From the Celtic perspective, the fate of Sicily would be theirs if they did not act: In Sicily, both Carthaginian and Rome's Greek allies in southern Italy had held interests, and Carthage had been expelled. In Cisalpine Gaul, the combination of Roman and Celtic interests was directly at stake, and the Celts realised Rome meant to occupy the region. In the war that followed, from 225BC, Celts from beyond the Alps were also engaged. In Rome, "the old fear of the Gauls had never been eradicated from their minds" and throughout the Italian peninsula generally, "each people regarded it as a danger menacing themselves and their own city and territory" (Polybius, Histories, 2.23).
For three years (Polybius, Histories, 2.19-34) Rome led a general mobilisation of Italy against the Celts to defeat. It was therefore clearly in Celtic interest to support Hannibal in his march from Iberia toward Italy in 218BC (Appian, The Hannibalic War, 1.4).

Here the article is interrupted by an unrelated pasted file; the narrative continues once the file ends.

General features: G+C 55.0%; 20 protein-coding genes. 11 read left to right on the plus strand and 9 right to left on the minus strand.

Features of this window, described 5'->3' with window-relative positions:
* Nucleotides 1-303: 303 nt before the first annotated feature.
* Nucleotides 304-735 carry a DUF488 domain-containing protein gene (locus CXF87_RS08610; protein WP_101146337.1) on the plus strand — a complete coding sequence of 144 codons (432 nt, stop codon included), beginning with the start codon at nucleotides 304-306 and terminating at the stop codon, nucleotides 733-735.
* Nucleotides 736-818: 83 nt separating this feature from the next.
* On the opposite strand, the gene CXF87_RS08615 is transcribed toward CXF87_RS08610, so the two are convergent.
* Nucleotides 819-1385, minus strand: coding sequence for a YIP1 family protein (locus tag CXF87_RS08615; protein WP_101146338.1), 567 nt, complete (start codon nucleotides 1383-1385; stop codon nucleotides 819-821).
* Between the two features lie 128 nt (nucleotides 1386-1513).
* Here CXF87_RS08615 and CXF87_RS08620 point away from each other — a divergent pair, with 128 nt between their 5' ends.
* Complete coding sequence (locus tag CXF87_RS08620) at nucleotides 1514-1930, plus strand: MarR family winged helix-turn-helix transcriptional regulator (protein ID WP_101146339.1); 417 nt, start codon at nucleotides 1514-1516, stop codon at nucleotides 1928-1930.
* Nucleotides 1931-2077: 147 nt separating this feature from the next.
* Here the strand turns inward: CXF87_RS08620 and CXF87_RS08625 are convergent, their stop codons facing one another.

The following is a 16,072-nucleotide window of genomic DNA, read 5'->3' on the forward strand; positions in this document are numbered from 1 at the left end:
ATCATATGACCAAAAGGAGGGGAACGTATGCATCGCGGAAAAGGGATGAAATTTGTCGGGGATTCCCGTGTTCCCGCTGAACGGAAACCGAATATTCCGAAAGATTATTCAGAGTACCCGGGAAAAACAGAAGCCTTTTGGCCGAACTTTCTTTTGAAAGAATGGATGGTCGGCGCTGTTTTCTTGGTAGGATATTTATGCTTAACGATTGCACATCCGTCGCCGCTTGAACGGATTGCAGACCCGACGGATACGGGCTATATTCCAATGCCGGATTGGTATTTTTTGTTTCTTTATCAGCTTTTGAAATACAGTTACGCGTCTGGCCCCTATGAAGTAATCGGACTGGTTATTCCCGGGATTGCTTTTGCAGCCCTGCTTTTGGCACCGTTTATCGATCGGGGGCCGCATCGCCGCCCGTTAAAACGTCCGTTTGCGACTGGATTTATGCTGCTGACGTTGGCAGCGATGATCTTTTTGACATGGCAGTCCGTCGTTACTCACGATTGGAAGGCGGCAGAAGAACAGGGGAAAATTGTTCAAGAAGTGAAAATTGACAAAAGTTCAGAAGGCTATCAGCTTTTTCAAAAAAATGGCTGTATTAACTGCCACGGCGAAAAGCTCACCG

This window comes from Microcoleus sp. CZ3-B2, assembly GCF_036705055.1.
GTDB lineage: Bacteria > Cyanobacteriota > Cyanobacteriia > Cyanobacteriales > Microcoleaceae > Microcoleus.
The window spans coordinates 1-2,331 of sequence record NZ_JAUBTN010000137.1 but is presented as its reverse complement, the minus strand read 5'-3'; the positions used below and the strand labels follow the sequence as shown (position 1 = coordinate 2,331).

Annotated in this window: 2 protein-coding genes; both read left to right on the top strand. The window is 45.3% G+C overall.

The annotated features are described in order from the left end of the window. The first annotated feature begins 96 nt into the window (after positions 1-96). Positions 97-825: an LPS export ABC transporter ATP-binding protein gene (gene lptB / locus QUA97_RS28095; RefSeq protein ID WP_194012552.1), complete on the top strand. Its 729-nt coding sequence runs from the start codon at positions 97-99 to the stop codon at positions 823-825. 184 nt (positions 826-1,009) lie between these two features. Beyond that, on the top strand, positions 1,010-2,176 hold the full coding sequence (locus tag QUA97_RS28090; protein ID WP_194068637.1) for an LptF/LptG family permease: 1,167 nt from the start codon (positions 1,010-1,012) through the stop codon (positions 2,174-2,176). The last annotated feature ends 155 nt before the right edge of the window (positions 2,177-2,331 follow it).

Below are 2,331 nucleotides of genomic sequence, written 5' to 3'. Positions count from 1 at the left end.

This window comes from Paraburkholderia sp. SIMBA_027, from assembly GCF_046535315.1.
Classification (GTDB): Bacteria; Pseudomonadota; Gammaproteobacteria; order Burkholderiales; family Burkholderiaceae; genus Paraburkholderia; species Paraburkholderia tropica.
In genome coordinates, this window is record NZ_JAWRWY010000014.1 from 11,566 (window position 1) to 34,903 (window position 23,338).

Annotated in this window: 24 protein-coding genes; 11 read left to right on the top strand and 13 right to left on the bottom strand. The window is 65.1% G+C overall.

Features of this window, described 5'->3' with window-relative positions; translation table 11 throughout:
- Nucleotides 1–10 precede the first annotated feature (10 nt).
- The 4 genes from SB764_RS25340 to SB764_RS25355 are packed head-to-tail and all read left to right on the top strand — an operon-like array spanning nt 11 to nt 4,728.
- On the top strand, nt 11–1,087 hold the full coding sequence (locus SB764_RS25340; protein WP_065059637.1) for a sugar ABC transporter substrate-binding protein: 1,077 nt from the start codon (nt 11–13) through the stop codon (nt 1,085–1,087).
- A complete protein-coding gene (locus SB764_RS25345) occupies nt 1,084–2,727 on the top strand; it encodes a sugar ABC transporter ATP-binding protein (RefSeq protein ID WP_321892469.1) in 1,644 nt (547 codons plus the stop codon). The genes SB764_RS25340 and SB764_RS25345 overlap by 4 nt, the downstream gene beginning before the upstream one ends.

The fifteen year long second war against Carthage was fought through an unending series of battles led by Hannibal throughout the Italian peninsula, but not the city of Rome. The tactical manouever of bringing the war away from Italy and across the Mediterranean by Scipio ended the standoff, and a fifty year treaty signed (The Treaty of Zama, 202BC; Appian, Punic Wars, 8.54). Ejected from Iberia, the Carthaginian territories there came into Roman control, organised like Sicily into provincia of governing magistrates, Iberia Ulterior in the south and Iberia Ceterior in the east. Consolidation of these provinces led over the following sixty years to defeat the independent interior.